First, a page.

How you handle today is exactly how you will handle the day that could make or break your career/relationship/life.
Ask yourself: how do I perform at work? What are my friendships like? How do I approach a challenge?
If you are lazy at work then there’s a high chance that this will carry over into your personal life. If you find yourself making decisions based on emotions in your relationship then this will carry over into your work life. Get the idea?
Everything is practice for the big show.
Travel Within Your Mind
People seem to have this idea that by jetting off on a plane when trouble strikes that the trouble will instantly disappear. I’m afraid this just isn’t true. As the Stoics found out thousands of year ago, peace of mind and freedom are things both that are found in the mind, not your location.
People use a holiday as a can be a distraction but is exactly the wrong attitude you should have. This sounds like you are running away from your reality. This is denial of reality! Pause, take a moment, no longer run from your problems but rather face them head on. The idea of going on a countryside retreat down the country for a “well needed break” is simply unphilosophical. The biggest retreat you will ever experience is diving deep into your soul. As Marcus Aurelius once put it:
“People seek retreats for themselves in the countryside by the seashore, in the hills, and you too have made it your habit to long for that above all else. But this is altogether unphilosophical, when it is possible for you to retreat into yourself whenever you please; for nowhere can one retreat into greater peace or freedom from care than within one’s own soul, especially when a person has such things within him that he merely has to look at them to recover from that moment perfect ease of mind (and by ease of mind I mean nothing other than having one’s mind in good order). So constantly grant yourself this retreat and so renew yourself; but keep within you concise and basic precepts that will be enough, at first encounter, to cleanse you from all distress and to send you back without discontent to the life to which you will return.”—Marcus Aurelius
Instead of booking that £500 flight to half way across the world. How about you take a minute and travel within your mind. All you need to do is give yourself 5/10 mins a day.
During yourself retreat remind yourself of these three things:
“Men are disturbed not by things, but by the view which they take of them.”
“Some things are within our power, while others are not.”
“Memento Mori” - One day you will die
Reframe Negative to Positive
Picture this: you’ve got a cold. It’s bad - real bad. You feel lethargic and you just don’t want to do anything today. Now try to put it into perspective. With the correct mindset, the illness is a blessing in disguise. You now have a stretch of time, alone, with little responsibilities. Instead of using this time to watch a film, use it to dive deep into your mind and analyse where you’ve been going wrong and how you can fix the problem.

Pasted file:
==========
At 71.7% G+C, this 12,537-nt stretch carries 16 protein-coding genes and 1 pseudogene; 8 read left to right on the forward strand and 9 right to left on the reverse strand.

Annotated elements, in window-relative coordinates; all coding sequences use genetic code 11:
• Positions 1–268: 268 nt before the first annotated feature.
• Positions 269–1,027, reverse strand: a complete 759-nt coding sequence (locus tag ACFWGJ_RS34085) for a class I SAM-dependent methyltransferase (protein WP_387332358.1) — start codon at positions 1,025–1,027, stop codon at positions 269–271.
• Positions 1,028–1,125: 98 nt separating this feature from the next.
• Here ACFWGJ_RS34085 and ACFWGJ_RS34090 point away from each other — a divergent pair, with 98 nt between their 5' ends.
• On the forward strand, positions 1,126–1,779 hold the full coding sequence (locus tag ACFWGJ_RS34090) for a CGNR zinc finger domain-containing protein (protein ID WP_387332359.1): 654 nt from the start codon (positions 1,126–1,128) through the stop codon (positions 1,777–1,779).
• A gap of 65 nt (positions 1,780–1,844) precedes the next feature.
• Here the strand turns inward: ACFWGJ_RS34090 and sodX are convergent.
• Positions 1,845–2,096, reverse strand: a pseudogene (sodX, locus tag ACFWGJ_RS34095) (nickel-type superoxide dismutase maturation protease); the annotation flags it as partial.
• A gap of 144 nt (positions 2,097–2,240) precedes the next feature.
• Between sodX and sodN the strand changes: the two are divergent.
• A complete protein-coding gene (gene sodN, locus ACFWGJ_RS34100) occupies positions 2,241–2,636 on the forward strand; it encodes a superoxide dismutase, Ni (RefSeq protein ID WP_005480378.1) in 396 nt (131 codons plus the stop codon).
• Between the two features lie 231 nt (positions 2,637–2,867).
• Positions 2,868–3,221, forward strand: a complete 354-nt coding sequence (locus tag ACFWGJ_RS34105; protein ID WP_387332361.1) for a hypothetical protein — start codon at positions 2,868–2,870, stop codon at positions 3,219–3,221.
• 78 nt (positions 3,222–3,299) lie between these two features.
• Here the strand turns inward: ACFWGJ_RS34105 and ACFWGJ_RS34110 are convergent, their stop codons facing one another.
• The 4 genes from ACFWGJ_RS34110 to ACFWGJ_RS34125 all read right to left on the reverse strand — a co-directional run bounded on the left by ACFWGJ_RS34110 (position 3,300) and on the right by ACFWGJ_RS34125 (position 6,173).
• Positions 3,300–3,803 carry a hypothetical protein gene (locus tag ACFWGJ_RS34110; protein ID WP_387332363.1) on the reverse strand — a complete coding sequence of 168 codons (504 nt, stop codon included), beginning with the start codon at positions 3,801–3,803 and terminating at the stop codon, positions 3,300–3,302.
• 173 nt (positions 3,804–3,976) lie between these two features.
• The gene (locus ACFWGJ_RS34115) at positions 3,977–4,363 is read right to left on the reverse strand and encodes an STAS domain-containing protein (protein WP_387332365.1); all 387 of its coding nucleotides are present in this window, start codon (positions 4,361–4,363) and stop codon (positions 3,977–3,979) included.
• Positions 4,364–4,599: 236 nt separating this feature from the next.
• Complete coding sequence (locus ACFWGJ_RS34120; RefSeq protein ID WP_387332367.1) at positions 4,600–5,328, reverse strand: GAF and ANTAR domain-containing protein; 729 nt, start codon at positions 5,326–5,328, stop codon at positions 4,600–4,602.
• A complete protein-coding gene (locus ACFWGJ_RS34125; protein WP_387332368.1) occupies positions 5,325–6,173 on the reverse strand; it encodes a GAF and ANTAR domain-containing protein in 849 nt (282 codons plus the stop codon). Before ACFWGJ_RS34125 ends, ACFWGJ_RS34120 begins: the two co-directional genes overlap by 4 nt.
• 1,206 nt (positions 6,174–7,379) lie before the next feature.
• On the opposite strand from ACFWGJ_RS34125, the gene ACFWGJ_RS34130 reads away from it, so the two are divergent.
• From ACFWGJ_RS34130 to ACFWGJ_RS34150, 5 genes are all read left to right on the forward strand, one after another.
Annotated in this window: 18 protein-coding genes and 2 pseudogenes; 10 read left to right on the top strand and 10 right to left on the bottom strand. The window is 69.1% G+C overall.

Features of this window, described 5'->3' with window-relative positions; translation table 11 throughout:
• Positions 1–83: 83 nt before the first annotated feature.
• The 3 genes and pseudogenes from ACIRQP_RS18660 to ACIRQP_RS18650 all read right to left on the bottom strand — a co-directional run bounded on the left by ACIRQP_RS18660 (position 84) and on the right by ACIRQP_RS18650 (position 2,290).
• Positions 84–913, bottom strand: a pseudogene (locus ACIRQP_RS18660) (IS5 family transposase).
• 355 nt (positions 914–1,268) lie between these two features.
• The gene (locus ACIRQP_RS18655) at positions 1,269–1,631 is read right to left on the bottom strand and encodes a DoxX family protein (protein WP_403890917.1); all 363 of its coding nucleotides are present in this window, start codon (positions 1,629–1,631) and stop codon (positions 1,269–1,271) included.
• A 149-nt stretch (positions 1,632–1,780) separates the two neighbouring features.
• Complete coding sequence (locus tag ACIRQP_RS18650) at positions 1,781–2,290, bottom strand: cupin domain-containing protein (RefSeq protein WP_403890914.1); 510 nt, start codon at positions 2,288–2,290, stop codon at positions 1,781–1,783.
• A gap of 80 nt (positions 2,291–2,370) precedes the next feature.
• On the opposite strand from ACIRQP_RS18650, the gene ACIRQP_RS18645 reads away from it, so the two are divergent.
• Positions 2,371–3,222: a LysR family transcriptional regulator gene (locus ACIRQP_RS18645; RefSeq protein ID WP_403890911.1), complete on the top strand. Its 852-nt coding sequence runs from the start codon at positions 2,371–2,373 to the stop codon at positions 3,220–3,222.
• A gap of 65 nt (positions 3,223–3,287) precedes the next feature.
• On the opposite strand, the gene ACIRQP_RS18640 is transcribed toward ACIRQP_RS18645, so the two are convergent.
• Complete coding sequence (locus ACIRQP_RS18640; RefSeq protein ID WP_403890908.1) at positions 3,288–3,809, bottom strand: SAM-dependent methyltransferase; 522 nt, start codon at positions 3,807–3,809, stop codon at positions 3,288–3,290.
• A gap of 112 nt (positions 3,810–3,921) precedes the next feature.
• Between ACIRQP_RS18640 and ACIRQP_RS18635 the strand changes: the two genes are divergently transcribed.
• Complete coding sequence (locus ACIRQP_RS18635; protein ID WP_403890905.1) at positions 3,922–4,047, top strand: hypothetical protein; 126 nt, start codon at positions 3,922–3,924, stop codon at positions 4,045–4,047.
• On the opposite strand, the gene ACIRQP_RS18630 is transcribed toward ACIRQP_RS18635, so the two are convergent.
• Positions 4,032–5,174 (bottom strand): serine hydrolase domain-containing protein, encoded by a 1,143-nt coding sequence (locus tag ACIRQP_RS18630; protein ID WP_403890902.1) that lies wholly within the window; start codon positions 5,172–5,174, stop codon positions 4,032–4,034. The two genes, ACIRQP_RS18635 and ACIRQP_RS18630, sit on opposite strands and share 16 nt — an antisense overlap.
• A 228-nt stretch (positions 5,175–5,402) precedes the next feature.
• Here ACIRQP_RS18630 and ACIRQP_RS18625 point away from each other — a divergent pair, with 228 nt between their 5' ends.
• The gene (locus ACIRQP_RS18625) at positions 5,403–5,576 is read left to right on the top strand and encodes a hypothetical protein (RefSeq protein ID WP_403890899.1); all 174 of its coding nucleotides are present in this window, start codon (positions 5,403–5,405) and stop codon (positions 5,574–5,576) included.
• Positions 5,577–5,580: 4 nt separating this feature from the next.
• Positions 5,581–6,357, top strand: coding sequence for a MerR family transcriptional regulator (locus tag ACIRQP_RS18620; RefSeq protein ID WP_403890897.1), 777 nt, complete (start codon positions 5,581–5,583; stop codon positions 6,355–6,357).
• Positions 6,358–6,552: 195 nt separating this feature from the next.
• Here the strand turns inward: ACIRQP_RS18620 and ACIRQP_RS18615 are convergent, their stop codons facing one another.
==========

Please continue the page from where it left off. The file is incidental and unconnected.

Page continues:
You see, all negative things that happen in your life are simply the world giving you a chance to practice a virtue. You miss the bus - great, now you can practice patience. There is a flood - hooray, now you can practice courage.
The event is out of your control, but the way you decide to deal with the event is completely down to you.
“Men are disturbed not by things, but by the view which they take of them.” - Epictetus
Epictetus was a slave. One day his owner broke his leg for no reason. Do you think he let this affect his life?
“Disease is an impediment to the body, but not to the will, unless the will itself chooses. Lameness is an impediment to the leg, but not to the will. And add this reflection on the occasion of everything that happens; for you will find it an impediment to something else, but not to yourself.” – Epictetus
Personify Your Perfect Person
“Choose someone whose way of life as well as words… have won your approval. Be always pointing him out to yourself either as your guardian or as your model. There is a need, in my view, for someone as a standard against which our characters can measure themselves. Without a ruler to do it against you won’t make crooked straight.” – Seneca
This exercise will make it easier for you to make a series of right decisions that will lead you to being the man/woman you want to be.
There are two parts to this exercise. The first is identifying the qualities that make up your perfect role model. Pick characteristics that you wish to be like one day. Once you have come up with these, give this role model a face and a body so you can relate to him easier. This can be done only once and then you can move onto the next part of the exercise.
The second part is to do the work every day. It is your goal everyday to become just a little bit more like him. This is done by asking yourself ‘what would my role model do if he were in this situation’. While it is more difficult to come up with the qualities of a role model it is far more easy to come up with what he/she would do in any given situation.
When you are confronted with a difficult decision, picture your role model in front of you and don’t stop imagining him there until you make the right decision.
"But neither a bull nor a noble-spirited man comes to be what he is all at once; he must undertake hard winter training, and prepare himself, and not propel himself rashly into what is not appropriate to him" – Epictetus
This exercise will make you overcome the need for comfort. Setting and sticking to goals will be far easier. Life will become easier. You won’t be able to relate when people complain about being “uncomfortable”. You are hardening yourself up for anything life could throw at you.